We apply a discrete choice approach to model the empirical behavior of the Federal Reserve in changing the federal funds target rate, the benchmark of short term market interest rates in the US. Our methods allow the explanatory variables to be nonstationary as well as stationary. This feature is particularly useful in the present application as many economic fundamentals that are monitored by the Fed and are believed to aﬀect decisions to adjust interest rate targets display some nonstationarity over time. The empirical model is determined using the PIC criterion (Phillips and Ploberger, 1996; Phillips, 1996) as a model selection device. The chosen model successfully predicts the majority of the target rate changes during the time period considered (1985-2001) and helps to explain strings of similar intervention decisions by the Fed. Based on the model-implied optimal interest rate, our ﬁndings suggest that there a lag in the Fed’s reaction to economic shocks and that the Fed is more conservative in raising interest rates than in lowering rates.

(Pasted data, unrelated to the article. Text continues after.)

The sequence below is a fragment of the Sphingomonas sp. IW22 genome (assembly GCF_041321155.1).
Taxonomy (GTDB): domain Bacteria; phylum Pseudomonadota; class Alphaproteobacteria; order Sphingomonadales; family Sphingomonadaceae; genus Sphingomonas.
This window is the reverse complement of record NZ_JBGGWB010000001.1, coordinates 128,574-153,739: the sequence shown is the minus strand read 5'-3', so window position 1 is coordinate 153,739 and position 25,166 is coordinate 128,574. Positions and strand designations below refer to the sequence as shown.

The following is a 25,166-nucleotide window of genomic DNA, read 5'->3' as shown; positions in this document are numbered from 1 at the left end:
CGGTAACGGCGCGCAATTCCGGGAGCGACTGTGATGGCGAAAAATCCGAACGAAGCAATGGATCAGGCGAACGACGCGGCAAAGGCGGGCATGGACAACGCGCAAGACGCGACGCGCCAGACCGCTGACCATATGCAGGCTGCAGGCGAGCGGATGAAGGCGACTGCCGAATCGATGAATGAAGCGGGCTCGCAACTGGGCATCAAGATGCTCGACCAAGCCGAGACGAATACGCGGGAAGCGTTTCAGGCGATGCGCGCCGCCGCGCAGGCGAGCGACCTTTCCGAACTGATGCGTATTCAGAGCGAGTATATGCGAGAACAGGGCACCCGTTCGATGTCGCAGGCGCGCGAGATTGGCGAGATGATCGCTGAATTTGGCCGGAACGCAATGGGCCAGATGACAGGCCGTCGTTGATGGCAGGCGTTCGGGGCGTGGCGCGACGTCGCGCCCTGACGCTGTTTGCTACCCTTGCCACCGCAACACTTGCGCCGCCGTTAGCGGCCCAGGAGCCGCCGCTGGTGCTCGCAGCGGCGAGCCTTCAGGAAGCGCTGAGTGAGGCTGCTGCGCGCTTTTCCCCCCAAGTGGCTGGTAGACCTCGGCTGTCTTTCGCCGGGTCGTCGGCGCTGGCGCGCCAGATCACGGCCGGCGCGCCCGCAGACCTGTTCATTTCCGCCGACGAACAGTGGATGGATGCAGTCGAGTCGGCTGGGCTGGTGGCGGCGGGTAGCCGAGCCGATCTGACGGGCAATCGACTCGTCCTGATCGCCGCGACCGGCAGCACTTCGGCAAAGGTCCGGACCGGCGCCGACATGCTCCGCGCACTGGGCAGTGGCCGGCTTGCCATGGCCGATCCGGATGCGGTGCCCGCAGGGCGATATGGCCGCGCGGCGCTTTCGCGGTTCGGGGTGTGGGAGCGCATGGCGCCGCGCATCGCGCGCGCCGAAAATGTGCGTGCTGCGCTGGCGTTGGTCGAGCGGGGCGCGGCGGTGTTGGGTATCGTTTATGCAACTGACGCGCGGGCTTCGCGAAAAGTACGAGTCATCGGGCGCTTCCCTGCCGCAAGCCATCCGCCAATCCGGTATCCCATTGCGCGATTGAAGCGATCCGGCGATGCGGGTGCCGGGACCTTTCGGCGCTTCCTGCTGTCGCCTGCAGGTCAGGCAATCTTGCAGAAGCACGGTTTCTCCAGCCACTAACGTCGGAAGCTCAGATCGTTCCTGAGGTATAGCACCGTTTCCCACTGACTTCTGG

Hu, Ling and Phillips, Peter C.B., "Dynamics of the Federal Funds Target Rate: A Nonstationary Discrete Choice Approach" (2002). Cowles Foundation Discussion Papers. 1629.